29/05/2012

sentimental graduate, 22, seeks desperately to instrumentalise himself


...there is an internal ethical urge that demands that each of us serve justice as much as he or she can. But beyond the immediate attention that he rightly pays hungry mouths, child soldiers, or raped civilians, there are more complex and more widespread problems: serious problems of governance, of infrastructure, of democracy, and of law and order. These problems are neither simple in themselves nor are they reducible to slogans. Such problems are both intricate and intensely local...
- Teju Cole

Specialisation is for insects.
- Heinlein's Lazarus Long


Turns out that a degree - even one limited to 'real world' topics like, supposedly, economics - isn't a skill. Isn't really much to do with much. This is galling, because I have bottled action in me and have failed to get moral hydraulics to steer it.

Is that too reductive? I might not have such a quantity of good intentions without my years among the humanities; they only suck for obtaining hard skills. And 'hydraulics' means just narrow technical skills. To have those is to be able to instrumentalise oneself: to have the option of production. (More often, you're made to get credentials that imply you are productive.)

What spiritual costs does this instrumentalisation levy? I was at a conference the other day where people were banging on in the Frankfurt way about 'instrumentalisation'. I do sympathise with their background theory - which attributes modern atrocity and mental illness to the reign of scientism and the cult of practicality - but not in the uncritical, almost superstitious, way it gets invoked. Useful things are abhorrent to a certain mindset. Since they following Horkheimer who followed Kant, what I've read of Cultural Studies tends to bear an awful, watery stance, where an agent or project's being problematic implies that it's taboo, irredeemable, a moral medusa.

In discussing the 'white saviour complex', one speaker implied that objectifying someone you are trying to help is such an evil process that it negates any good your action might cause. (Teju Cole gives a more righteous treatment: "From the colonial project to Out of Africa to The Constant Gardener and Kony 2012, Africa has provided a space onto which white egos can conveniently be projected ... The banality of evil transmutes into the banality of sentimentality. 'The world is nothing but a problem to be solved by enthusiasm'.")

This conflict leads to condemning the attempts of all kinds of liberal structures (welfare state, NGOs, the UN), and from there, passivity. Because they rightly probe the mixed motives and identify unconscious power structures in do-gooders, the scholar can feel satisfied in holy inaction. This is the accidental turn of the 'New' Left ; reading is not only political, but political enough. The only labour you owe to the disadvantaged is your intellectual labour; since everything else you might try is tainted.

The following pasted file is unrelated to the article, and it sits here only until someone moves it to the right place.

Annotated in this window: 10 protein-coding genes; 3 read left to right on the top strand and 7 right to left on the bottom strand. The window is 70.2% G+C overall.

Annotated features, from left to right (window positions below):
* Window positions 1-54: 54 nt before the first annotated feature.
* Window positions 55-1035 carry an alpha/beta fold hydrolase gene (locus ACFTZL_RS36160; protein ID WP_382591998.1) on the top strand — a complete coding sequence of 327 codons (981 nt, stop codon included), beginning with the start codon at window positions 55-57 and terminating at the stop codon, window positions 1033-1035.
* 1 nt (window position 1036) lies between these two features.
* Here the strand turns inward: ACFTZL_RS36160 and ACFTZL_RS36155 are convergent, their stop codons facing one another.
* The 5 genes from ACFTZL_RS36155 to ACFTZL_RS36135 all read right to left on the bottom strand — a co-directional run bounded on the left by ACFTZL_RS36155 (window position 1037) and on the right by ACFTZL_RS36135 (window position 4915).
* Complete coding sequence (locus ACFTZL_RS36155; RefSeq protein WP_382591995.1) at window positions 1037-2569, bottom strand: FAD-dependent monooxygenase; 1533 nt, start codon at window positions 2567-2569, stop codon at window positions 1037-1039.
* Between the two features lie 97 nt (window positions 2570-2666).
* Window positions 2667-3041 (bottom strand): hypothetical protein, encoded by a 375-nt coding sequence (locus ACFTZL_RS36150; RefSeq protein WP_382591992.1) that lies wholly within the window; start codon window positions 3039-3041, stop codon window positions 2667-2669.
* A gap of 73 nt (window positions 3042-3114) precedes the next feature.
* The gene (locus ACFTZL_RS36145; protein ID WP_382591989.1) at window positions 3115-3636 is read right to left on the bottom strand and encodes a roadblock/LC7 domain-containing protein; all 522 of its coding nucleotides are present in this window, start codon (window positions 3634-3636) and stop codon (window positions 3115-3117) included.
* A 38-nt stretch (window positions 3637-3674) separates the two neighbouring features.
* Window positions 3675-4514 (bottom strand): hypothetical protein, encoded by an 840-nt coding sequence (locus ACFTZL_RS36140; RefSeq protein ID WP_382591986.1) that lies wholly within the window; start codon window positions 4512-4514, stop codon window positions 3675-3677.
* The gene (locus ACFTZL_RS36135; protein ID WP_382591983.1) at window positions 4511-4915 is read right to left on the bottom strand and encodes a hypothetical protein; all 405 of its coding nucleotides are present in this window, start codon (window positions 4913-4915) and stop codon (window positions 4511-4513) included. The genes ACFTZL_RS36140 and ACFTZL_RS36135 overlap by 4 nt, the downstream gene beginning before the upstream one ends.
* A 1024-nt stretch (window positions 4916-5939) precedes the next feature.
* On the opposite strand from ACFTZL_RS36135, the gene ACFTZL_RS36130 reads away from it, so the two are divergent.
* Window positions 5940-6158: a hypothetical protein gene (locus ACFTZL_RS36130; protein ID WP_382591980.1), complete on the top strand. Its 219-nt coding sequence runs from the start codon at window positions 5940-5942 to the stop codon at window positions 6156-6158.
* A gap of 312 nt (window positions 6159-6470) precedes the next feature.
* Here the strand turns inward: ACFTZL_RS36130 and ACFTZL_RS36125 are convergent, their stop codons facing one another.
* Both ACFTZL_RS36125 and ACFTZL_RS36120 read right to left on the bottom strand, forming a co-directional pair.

But as long as it is chosen, as long as it's not the only thing you get to be, there's little wrong with objectification and instrumentalisation. The trick is to retain your radical dispositions even with a prosaic, professional, instrumentalised exterior.

(Case in point: East Africa is chronically, catastrophically short of Quantity Surveyors. Apparently.)

Long story short; let's go make ourselves useful:

  • Knots (1 week; £minimal)
  • First aid (1 month; £minimal)
  • Driving (4 months; £400)
  • Databasing. (a month or so; £2000)
  • PGDE (1 year)
  • MA African Studies in Nairobi or Makerere (1 year; £1000)
  • MSc Maths, Open University (takes 2 years part-time; £2500)
  • MSc Dietetics, QMU (2 years pt; £4000)
  • SVQ Mechanicking (just motorbikes, probably; 2 years pt; £1000)
  • ACA Chartered Accountant (for NGOs, taking the ICAEW qualification, 2 years pt)
  • Chinese (3 years in-country - cf. TEFL; -£2000)


2025, maybe:
  • PhD in Irrationality (designing cognitive bias education programmes)
  • or Development (new metrics and meta-analysis for aid dependency)
  • or Animal rights law
  • or Nutrition/Biochemistry (on the prospects of nootropics)
  • or Transhumanism in general (on theodicy and the love of suffering)
  • or Epistemology (radical scepticism's influence on contemporary philosophy)
  • or Gender (the most recent backlash against feminism, and the term)
  • or Poetry (contemporary developments, or lack thereof)
  • or Metaethics (on problems with Humean sentimentalism)
  • or Intellectual history (on pomophobia)
  • or Nationalism (the idea of a national 'mentality' esp. Scottish)
  • or Economic methodology (statistical/empirical tests of the most sophisticated models of fiscal impact)
  • or Econophysics, University of Houston


No comments:

Post a Comment